Legal liability is a significant concern for the owners of businesses that supply legal, accounting, and other professional services.¹ Adverse judgments or settlements against a professional firm might be so costly as to put the firm out of business, and the costs of resolving disputes alone can seriously impact a firm’s bottom line. Moreover, professional errors and omissions (“malpractice”) represent a unique and significant source of liability exposure for professional-service firms. Everyday experience and a vast body of research attest to the importance of malpractice liability to professionals generally.² Legal liability, furthermore, can pose a threat not just to the...

  14. CHAPTER SEVEN Data Resources for Policy Research on Small Businesses
    (pp. 205-240)
    Amelia Haviland and Bogdan Savych

    Historically, data collected on U.S. businesses have focused almost exclusively on large firms (typically those with at least 250 employees). As a result, researchers interested in small businesses and entrepreneurship have been strongly constrained in their ability to carry out empirical, policy-related research. Ongoing concerns about the lack and quality of data on small firms led to a conference on data sources related to entrepreneurship (the Kauffman Symposium on Entrepreneurship Data, November 10–11, 2004) and to the creation of a National Academy of Sciences panel on federal business statistics, which issued its final report in 2007 (Haltiwanger, Lynch, and...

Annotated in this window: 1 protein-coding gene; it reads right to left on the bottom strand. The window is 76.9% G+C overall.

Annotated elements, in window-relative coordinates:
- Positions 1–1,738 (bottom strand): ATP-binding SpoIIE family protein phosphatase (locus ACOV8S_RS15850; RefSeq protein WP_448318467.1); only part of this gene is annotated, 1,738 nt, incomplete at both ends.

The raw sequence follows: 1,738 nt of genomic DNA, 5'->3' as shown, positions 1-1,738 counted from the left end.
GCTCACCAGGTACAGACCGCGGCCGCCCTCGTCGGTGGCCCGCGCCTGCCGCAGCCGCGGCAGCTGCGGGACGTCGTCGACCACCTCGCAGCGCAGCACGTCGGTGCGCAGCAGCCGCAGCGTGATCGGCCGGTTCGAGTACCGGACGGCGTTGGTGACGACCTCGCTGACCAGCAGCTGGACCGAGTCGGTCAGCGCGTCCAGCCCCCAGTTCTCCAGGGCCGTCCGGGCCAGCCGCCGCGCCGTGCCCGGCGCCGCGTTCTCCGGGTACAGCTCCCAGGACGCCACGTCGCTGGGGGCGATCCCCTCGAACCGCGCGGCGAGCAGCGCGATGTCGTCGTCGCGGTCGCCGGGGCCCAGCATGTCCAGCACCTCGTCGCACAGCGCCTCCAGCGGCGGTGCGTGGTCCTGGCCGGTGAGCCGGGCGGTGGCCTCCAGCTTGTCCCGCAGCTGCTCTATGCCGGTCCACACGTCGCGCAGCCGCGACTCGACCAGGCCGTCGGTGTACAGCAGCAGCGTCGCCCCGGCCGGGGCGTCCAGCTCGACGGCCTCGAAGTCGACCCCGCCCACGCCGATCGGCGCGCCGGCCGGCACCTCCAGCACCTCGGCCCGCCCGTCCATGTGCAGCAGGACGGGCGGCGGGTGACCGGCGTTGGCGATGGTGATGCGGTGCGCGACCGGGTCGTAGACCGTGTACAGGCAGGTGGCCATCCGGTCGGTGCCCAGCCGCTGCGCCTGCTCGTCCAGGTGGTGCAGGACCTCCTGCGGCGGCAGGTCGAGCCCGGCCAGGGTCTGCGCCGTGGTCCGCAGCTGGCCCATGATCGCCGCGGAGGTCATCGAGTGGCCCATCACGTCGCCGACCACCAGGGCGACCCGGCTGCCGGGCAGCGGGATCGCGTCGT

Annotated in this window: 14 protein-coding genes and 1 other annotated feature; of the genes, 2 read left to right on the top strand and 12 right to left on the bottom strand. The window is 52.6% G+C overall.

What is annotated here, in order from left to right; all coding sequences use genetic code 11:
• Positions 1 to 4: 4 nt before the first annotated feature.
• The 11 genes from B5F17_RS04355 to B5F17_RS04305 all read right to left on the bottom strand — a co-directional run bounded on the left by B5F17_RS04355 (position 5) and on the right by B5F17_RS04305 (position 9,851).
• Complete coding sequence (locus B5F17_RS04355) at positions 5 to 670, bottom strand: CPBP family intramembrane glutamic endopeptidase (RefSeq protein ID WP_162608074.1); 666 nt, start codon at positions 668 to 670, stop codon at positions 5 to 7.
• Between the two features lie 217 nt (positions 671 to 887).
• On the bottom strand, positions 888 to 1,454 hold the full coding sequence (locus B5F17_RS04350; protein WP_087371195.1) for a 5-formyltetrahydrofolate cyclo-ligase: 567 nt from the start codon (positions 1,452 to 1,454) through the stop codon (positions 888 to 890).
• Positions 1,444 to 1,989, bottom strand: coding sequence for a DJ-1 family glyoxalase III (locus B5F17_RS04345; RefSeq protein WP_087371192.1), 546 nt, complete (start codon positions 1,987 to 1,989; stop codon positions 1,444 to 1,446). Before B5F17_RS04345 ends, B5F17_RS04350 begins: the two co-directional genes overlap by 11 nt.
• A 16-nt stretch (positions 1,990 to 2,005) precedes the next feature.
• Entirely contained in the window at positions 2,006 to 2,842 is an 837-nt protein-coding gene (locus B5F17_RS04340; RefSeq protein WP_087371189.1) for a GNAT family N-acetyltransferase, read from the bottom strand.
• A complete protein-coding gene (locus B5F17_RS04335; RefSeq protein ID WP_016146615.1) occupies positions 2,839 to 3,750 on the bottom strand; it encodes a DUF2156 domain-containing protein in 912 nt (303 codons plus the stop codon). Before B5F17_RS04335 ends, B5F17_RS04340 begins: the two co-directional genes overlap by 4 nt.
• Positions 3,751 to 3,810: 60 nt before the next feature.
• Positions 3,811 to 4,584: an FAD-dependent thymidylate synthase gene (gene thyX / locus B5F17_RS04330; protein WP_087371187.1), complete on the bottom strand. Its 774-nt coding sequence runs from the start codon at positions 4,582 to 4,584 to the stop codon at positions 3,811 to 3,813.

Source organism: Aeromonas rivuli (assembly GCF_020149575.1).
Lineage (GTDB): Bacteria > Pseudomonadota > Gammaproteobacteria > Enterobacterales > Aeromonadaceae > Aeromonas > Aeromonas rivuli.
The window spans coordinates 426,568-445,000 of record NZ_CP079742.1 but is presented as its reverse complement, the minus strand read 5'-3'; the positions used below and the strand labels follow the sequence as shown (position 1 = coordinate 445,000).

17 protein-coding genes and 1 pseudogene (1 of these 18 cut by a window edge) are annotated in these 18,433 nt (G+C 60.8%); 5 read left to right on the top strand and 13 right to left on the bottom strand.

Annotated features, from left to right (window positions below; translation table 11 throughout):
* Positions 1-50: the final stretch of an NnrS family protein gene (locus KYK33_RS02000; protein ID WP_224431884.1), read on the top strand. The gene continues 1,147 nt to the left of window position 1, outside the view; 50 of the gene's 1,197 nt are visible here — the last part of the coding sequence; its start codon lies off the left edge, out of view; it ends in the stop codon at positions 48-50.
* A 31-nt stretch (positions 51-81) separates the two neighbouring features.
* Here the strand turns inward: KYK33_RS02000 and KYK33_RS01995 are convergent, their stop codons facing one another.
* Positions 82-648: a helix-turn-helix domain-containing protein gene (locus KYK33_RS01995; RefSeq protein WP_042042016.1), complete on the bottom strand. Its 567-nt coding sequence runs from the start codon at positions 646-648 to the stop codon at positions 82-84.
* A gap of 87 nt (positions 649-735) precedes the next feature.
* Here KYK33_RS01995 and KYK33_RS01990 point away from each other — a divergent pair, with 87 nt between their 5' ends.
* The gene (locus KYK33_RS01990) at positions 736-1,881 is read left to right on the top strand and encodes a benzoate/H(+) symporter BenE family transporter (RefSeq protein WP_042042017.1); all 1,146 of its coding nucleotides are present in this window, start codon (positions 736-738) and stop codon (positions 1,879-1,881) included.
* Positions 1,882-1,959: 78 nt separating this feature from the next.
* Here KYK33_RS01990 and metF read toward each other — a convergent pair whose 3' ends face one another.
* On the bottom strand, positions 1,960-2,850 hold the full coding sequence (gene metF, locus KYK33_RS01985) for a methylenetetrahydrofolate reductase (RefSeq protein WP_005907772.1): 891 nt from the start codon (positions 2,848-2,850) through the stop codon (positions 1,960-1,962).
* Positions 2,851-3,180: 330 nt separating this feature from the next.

15. CHAPTER EIGHT Conclusions
    (pp. 241-252)

    In this book, we have examined what is currently known about the effect of government regulation on small businesses in four key regulatory areas: corporate securities, environmental protection, employment, and HI. In examining these general areas, and specific topics in depth, we have gleaned new insight into the implications of public policy for small businesses and entrepreneurship.

    There is general recognition that public policy can have both intended and unintended effects on small businesses and that the effects of policies may differ by firm size. This recognition has led to a variety of special considerations for small businesses in the...

  16. APPENDIX A Criteria Used to Define Small Business in Determining Thresholds
    (pp. 253-292)
    Ryan Keefe, Susan M. Gates and Eric Talley
  17. APPENDIX B Methodology for Analysis of Small Businesses and Workplace Fatality Risk
    (pp. 293-300)
    John Mendeloff, Christopher Nelson, Kilkon Ko and Amelia Haviland
  18. APPENDIX C Regression Analysis for Analysis of Small Businesses and Workplace Fatality Risk
    (pp. 301-304)
    John Mendeloff, Christopher Nelson, Kilkon Ko and Amelia Haviland
  19. APPENDIX D Firms’ Reasons to Go Private or Go Dark After Sarbanes-Oxley
    (pp. 305-306)
    Ehud Kamar, Pinar Karaca-Mandic and Eric Talley
  20. References
    (pp. 307-342)